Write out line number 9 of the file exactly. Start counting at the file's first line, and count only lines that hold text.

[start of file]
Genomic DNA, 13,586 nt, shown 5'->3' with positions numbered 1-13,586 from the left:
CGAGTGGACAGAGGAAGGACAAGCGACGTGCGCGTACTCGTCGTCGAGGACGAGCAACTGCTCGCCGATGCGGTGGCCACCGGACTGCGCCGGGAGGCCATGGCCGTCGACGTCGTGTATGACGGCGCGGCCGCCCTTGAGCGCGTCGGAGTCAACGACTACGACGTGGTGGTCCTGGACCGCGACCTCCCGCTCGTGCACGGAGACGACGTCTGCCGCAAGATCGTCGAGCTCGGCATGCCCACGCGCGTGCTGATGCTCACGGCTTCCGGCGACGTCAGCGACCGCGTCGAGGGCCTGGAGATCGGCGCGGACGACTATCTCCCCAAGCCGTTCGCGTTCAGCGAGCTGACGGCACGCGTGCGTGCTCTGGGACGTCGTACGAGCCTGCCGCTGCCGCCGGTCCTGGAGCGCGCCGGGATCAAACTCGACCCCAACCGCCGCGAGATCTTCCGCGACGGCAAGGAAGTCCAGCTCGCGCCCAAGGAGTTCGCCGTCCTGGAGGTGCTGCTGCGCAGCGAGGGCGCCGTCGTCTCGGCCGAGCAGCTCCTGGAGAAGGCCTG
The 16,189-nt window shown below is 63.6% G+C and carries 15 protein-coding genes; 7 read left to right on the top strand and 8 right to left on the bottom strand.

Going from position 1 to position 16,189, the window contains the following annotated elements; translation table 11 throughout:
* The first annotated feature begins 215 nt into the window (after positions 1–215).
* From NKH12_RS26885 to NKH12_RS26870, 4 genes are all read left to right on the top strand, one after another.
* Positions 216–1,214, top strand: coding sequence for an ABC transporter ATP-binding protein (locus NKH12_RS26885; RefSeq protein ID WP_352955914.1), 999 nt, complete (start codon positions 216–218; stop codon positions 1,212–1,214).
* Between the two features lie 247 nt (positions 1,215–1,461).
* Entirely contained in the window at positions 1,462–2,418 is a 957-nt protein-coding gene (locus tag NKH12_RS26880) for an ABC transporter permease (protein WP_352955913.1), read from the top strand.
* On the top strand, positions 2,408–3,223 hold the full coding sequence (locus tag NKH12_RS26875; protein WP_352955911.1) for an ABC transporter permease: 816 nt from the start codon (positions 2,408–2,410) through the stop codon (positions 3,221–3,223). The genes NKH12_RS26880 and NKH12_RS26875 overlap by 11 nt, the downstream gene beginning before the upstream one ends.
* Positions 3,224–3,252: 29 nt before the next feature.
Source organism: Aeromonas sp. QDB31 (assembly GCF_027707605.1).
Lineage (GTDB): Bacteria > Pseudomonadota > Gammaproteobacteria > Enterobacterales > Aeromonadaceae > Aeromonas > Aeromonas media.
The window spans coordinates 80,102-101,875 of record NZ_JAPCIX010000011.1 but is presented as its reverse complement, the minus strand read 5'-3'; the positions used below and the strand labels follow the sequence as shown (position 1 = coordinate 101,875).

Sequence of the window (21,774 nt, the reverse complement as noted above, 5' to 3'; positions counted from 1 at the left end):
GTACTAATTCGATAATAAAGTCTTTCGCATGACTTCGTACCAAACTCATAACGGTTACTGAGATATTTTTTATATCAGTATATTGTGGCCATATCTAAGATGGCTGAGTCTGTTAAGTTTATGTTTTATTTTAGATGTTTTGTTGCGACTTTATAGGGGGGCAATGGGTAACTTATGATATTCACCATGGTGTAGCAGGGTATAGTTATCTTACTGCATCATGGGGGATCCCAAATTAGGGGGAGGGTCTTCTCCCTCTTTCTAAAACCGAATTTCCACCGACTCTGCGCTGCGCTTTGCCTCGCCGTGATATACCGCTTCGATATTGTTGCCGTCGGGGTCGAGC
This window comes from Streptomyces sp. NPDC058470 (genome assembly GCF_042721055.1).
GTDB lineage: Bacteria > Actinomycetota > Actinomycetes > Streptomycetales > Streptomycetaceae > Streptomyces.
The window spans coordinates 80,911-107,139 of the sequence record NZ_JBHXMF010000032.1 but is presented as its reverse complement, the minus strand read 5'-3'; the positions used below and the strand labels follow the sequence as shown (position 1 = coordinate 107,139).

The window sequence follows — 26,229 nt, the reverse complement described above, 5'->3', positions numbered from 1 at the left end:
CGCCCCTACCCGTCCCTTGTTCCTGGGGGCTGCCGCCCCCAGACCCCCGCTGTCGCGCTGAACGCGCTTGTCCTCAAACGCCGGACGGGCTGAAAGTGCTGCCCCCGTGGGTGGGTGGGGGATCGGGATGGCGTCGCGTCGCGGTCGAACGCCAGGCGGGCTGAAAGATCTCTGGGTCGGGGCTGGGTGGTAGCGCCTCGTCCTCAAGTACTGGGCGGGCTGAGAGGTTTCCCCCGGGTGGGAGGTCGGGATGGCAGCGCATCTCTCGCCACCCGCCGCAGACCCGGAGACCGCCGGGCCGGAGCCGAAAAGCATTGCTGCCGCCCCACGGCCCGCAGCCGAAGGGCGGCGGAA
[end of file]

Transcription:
* Entirely contained in the window at positions 1,462–2,418 is a 957-nt protein-coding gene (locus tag NKH12_RS26880) for an ABC transporter permease (protein WP_352955913.1), read from the top strand.